The Student and His Professor: John Hannah, Ralph Aigler and the Origin of the Michigan State-Michigan Rivalry

 
9780692362419: The Student and His Professor: John Hannah, Ralph Aigler and the Origin of the Michigan State-Michigan Rivalry

"The Student and His Professor: John Hannah, Ralph Aigler and the Origin of the Michigan State-Michigan Rivalry" explores the long-standing, adversarial relationship between Michigan State President John Hannah and Michigan Law Professor Ralph Aigler. Their behind-the-scenes feud—based in large part on the controversial "athletic" scholarship—arguably played a major role in eventually transitioning a lopsided, politically mandated intrastate football series into a bona fide regional rivalry of national interest; one that even included a trophy! It was late September of 1921; the second week of the academic year in Ann Arbor. The lecture on procedural law had just ended. Professor Ralph Aigler asked the student to step forward. He was impressed with the young man’s presence under fire during didactic dialogue a few minutes earlier. The student performed extremely well considering the arcane question had nothing to do with the assigned readings. They shook hands. The professor predicted a bright future for the Grand Rapids native. Nine months later, John Hannah would drop out of law school. He planned to transfer to Michigan Agricultural College and study poultry science instead. Professor Aigler was surprised by the decision. He wished him well. Twenty years later, in late December of 1941, the student and his professor would rekindle their relationship. But this time, it was not nearly as cordial. Ralph Aigler was now a nationally recognized legal scholar in contracts. He was also considered the most powerful man in intercollegiate athletics—a reputation gained while serving as Michigan’s faculty representative to the Big Ten and the NCAA in the interim. And John Hannah, after working for his alma mater in various roles following graduation, had recently been appointed the school’s president. The board of trustees was impressed with the college secretary—effectively the chief operating officer—and his knack for leadership. At age 39, Hannah was not content with maintaining the status quo. He had a grand vision for the land-grant school—transforming it into a major research center offering advanced degrees in disciplines unrelated to agriculture and the applied sciences. President Hannah had just announced plans to implement a financial aid program for Spartan athletes. His controversial proposal was based on a concept of justice honed during his one-year of studying law at the University of Michigan. Professor Aigler, who had long-since lost track of his student, was livid over the announcement from East Lansing. The Jenison Awards were contrary to the 1916 amateur code of ethics, which he had dedicated his career to upholding. A 14-year gentleman’s quarrel between two academic giants followed, one that would profoundly impact institutional relations at the board of trustees level by the mid-1950s. The story of that feud and its role in advancing the intrastate series is built around four historical events: Michigan State's quest for membership in the Big Nine; the Spartan Foundation Probation of '53; the Paul Bunyan Trophy controversy; and the "name change" civil war of 1954-55. As it turned out, Professor Aigler and fellow Wolverine leaders—obsessed with keeping the newbies in their rightful place—played no small part in trying to influence each outcome.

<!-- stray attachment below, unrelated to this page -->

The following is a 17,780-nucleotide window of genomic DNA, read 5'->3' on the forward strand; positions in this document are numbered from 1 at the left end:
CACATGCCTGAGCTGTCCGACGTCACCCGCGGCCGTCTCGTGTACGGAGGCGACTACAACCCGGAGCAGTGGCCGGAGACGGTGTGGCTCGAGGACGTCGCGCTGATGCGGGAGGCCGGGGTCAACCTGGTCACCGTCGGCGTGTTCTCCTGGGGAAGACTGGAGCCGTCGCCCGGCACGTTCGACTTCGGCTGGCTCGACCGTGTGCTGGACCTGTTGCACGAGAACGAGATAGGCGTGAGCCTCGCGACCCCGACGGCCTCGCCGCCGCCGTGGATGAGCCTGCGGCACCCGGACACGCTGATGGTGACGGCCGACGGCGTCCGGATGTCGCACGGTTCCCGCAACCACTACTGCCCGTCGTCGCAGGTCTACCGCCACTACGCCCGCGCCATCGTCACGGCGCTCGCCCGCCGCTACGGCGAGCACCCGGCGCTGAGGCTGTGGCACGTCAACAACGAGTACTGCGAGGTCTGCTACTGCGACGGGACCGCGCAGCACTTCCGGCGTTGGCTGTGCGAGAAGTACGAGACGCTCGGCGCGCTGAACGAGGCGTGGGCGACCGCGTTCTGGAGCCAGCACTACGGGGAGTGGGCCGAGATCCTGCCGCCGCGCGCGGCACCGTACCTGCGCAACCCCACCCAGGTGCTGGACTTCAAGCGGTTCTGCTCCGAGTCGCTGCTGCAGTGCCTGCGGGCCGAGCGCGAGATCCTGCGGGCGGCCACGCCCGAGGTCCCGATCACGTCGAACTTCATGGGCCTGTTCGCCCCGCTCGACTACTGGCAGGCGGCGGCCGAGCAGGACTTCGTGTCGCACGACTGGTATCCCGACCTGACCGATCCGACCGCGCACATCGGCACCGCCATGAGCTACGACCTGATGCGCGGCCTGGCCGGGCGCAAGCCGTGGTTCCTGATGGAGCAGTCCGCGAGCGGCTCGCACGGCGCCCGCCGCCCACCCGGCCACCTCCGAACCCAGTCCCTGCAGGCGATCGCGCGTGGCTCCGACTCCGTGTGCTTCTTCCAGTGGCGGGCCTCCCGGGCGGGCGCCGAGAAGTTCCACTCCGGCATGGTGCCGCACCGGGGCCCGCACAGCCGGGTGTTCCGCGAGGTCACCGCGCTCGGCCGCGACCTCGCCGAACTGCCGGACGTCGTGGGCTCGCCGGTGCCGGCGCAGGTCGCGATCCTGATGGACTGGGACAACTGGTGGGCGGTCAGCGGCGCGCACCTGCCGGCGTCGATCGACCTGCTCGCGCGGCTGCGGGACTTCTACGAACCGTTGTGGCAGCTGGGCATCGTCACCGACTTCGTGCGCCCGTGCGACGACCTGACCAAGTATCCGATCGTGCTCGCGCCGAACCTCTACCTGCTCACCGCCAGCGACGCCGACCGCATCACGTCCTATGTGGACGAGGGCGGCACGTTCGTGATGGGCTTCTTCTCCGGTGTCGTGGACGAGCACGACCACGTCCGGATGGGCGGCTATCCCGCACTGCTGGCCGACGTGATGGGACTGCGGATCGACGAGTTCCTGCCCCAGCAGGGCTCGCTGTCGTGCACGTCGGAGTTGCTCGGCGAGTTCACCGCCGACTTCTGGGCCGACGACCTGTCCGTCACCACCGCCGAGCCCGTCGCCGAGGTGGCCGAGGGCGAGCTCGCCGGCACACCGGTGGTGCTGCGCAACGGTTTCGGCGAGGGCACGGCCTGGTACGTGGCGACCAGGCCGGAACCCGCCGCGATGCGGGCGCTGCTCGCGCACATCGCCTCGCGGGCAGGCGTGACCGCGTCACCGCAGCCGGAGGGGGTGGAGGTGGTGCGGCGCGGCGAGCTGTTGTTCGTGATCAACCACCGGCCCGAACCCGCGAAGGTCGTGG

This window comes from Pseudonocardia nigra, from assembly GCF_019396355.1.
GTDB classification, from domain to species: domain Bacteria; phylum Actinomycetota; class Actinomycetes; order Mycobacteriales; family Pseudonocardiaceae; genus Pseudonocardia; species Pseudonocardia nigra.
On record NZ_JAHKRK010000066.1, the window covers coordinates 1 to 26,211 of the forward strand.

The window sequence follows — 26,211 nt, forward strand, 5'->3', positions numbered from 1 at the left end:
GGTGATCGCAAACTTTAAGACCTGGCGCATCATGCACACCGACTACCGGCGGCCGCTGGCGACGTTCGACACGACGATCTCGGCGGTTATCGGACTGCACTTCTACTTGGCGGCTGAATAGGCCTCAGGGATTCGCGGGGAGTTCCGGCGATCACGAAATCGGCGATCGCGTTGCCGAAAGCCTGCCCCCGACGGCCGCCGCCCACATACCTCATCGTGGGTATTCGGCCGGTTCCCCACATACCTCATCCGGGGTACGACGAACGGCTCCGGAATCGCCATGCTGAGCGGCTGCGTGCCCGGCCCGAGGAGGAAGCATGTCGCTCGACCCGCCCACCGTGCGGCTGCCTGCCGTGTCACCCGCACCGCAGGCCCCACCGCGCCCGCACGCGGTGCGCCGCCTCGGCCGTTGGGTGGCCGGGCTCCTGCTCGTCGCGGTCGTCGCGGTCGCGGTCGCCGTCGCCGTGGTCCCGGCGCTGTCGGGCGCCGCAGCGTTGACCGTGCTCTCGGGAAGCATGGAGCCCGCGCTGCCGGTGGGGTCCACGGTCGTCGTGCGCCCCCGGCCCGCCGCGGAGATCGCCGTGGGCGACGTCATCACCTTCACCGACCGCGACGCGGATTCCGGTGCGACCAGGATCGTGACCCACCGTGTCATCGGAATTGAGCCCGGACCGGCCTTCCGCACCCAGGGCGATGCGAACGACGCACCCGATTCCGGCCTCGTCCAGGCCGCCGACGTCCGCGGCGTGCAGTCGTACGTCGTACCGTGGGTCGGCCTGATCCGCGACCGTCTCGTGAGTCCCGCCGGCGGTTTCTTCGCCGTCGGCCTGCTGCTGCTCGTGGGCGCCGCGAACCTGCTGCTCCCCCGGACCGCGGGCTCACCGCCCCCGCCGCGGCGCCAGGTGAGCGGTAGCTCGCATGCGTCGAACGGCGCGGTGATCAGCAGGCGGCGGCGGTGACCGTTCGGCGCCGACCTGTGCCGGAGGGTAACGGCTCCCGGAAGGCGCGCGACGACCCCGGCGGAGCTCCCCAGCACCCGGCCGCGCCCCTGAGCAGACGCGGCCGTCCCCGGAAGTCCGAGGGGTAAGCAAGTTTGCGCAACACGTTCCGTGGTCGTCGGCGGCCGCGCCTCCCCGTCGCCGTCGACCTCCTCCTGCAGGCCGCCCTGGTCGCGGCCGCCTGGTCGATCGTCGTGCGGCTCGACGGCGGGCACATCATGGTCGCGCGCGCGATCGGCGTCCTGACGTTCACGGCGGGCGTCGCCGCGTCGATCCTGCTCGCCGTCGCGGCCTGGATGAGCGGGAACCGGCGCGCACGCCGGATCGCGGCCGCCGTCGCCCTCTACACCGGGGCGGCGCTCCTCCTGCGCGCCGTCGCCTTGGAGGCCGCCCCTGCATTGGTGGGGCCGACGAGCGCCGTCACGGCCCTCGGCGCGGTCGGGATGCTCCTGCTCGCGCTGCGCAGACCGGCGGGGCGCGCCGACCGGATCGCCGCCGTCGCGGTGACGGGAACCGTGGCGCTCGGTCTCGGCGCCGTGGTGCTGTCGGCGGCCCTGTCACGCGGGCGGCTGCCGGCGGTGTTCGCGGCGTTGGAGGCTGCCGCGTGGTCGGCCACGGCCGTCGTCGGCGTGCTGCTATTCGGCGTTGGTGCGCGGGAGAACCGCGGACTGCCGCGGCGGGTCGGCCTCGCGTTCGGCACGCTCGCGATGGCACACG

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About the Author:

David J. Young practices Internal Medicine in Holland, Michigan. He grew up in East Lansing, graduated from the University of Notre Dame du lac ('77) and Wayne State Medical School ('82). He completed his residency training at the University of Minnesota Hospitals ('85). His first book, "Arrogance and Scheming in the Big Ten: Michigan State's Quest for Membership and Michigan's Powerful Opposition," reviews in great detail how Michigan State, an unpopular suitor, was selected by conference leaders to replace the University of Chicago in December of 1948.

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